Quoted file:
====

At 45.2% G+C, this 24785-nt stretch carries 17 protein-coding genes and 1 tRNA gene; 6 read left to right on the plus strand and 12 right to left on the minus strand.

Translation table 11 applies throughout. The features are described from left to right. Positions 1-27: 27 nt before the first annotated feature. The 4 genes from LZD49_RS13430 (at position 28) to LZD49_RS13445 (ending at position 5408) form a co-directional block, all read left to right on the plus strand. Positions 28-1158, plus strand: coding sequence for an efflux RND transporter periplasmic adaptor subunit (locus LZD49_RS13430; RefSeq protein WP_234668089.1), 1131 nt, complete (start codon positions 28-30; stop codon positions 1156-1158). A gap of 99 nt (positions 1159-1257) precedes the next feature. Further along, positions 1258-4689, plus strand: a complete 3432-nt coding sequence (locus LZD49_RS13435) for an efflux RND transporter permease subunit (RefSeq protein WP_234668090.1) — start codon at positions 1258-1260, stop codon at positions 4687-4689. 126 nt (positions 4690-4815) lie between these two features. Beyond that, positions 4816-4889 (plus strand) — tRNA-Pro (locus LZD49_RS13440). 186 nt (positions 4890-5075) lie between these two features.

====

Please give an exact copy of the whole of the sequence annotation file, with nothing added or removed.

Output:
At 45.2% G+C, this 24785-nt stretch carries 17 protein-coding genes and 1 tRNA gene; 6 read left to right on the plus strand and 12 right to left on the minus strand.

Translation table 11 applies throughout. The features are described from left to right. Positions 1-27: 27 nt before the first annotated feature. The 4 genes from LZD49_RS13430 (at position 28) to LZD49_RS13445 (ending at position 5408) form a co-directional block, all read left to right on the plus strand. Positions 28-1158, plus strand: coding sequence for an efflux RND transporter periplasmic adaptor subunit (locus LZD49_RS13430; RefSeq protein WP_234668089.1), 1131 nt, complete (start codon positions 28-30; stop codon positions 1156-1158). A gap of 99 nt (positions 1159-1257) precedes the next feature. Further along, positions 1258-4689, plus strand: a complete 3432-nt coding sequence (locus LZD49_RS13435) for an efflux RND transporter permease subunit (RefSeq protein WP_234668090.1) — start codon at positions 1258-1260, stop codon at positions 4687-4689. 126 nt (positions 4690-4815) lie between these two features. Beyond that, positions 4816-4889 (plus strand) — tRNA-Pro (locus LZD49_RS13440). 186 nt (positions 4890-5075) lie between these two features.